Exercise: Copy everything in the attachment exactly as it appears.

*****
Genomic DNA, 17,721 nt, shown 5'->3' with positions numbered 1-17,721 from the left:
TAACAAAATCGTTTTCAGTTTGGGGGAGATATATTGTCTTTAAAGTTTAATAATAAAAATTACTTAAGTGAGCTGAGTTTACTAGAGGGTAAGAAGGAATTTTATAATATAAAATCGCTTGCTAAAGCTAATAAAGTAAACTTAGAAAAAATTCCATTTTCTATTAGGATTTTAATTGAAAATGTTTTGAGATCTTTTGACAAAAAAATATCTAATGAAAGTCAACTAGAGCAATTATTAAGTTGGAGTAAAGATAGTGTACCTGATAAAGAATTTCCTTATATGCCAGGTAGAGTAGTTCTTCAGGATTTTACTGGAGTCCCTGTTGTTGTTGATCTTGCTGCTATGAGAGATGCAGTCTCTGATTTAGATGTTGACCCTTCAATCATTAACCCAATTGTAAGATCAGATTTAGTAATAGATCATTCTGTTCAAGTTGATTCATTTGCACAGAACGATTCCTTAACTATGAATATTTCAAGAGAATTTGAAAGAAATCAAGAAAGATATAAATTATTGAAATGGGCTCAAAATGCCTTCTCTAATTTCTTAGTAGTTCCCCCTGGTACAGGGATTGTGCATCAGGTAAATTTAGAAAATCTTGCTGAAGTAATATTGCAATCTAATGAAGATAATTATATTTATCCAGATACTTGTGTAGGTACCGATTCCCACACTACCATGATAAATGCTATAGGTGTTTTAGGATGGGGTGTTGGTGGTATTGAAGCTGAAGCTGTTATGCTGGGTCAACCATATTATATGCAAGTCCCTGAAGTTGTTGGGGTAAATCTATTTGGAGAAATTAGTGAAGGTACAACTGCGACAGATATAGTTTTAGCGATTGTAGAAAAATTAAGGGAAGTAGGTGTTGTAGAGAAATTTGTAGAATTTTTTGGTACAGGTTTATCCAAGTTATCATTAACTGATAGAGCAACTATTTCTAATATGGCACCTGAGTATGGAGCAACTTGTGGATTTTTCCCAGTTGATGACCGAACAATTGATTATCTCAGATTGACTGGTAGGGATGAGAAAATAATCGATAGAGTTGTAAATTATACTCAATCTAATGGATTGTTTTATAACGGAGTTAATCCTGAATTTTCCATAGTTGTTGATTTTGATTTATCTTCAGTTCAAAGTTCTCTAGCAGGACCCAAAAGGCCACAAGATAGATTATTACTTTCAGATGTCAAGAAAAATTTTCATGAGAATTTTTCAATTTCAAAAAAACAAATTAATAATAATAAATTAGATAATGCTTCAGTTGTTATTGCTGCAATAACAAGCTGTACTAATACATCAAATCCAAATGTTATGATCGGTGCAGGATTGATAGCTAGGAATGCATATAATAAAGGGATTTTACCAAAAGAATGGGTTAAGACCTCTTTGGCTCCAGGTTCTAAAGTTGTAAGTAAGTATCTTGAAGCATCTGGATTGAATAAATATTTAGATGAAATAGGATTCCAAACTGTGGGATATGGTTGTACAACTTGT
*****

Genomic DNA, 17,721 nt, shown 5'->3' with positions numbered 1-17,721 from the left:
TAACAAAATCGTTTTCAGTTTGGGGGAGATATATTGTCTTTAAAGTTTAATAATAAAAATTACTTAAGTGAGCTGAGTTTACTAGAGGGTAAGAAGGAATTTTATAATATAAAATCGCTTGCTAAAGCTAATAAAGTAAACTTAGAAAAAATTCCATTTTCTATTAGGATTTTAATTGAAAATGTTTTGAGATCTTTTGACAAAAAAATATCTAATGAAAGTCAACTAGAGCAATTATTAAGTTGGAGTAAAGATAGTGTACCTGATAAAGAATTTCCTTATATGCCAGGTAGAGTAGTTCTTCAGGATTTTACTGGAGTCCCTGTTGTTGTTGATCTTGCTGCTATGAGAGATGCAGTCTCTGATTTAGATGTTGACCCTTCAATCATTAACCCAATTGTAAGATCAGATTTAGTAATAGATCATTCTGTTCAAGTTGATTCATTTGCACAGAACGATTCCTTAACTATGAATATTTCAAGAGAATTTGAAAGAAATCAAGAAAGATATAAATTATTGAAATGGGCTCAAAATGCCTTCTCTAATTTCTTAGTAGTTCCCCCTGGTACAGGGATTGTGCATCAGGTAAATTTAGAAAATCTTGCTGAAGTAATATTGCAATCTAATGAAGATAATTATATTTATCCAGATACTTGTGTAGGTACCGATTCCCACACTACCATGATAAATGCTATAGGTGTTTTAGGATGGGGTGTTGGTGGTATTGAAGCTGAAGCTGTTATGCTGGGTCAACCATATTATATGCAAGTCCCTGAAGTTGTTGGGGTAAATCTATTTGGAGAAATTAGTGAAGGTACAACTGCGACAGATATAGTTTTAGCGATTGTAGAAAAATTAAGGGAAGTAGGTGTTGTAGAGAAATTTGTAGAATTTTTTGGTACAGGTTTATCCAAGTTATCATTAACTGATAGAGCAACTATTTCTAATATGGCACCTGAGTATGGAGCAACTTGTGGATTTTTCCCAGTTGATGACCGAACAATTGATTATCTCAGATTGACTGGTAGGGATGAGAAAATAATCGATAGAGTTGTAAATTATACTCAATCTAATGGATTGTTTTATAACGGAGTTAATCCTGAATTTTCCATAGTTGTTGATTTTGATTTATCTTCAGTTCAAAGTTCTCTAGCAGGACCCAAAAGGCCACAAGATAGATTATTACTTTCAGATGTCAAGAAAAATTTTCATGAGAATTTTTCAATTTCAAAAAAACAAATTAATAATAATAAATTAGATAATGCTTCAGTTGTTATTGCTGCAATAACAAGCTGTACTAATACATCAAATCCAAATGTTATGATCGGTGCAGGATTGATAGCTAGGAATGCATATAATAAAGGGATTTTACCAAAAGAATGGGTTAAGACCTCTTTGGCTCCAGGTTCTAAAGTTGTAAGTAAGTATCTTGAAGCATCTGGATTGAATAAATATTTAGATGAAATAGGATTCCAAACTGTGGGATATGGTTGTACAACTTGT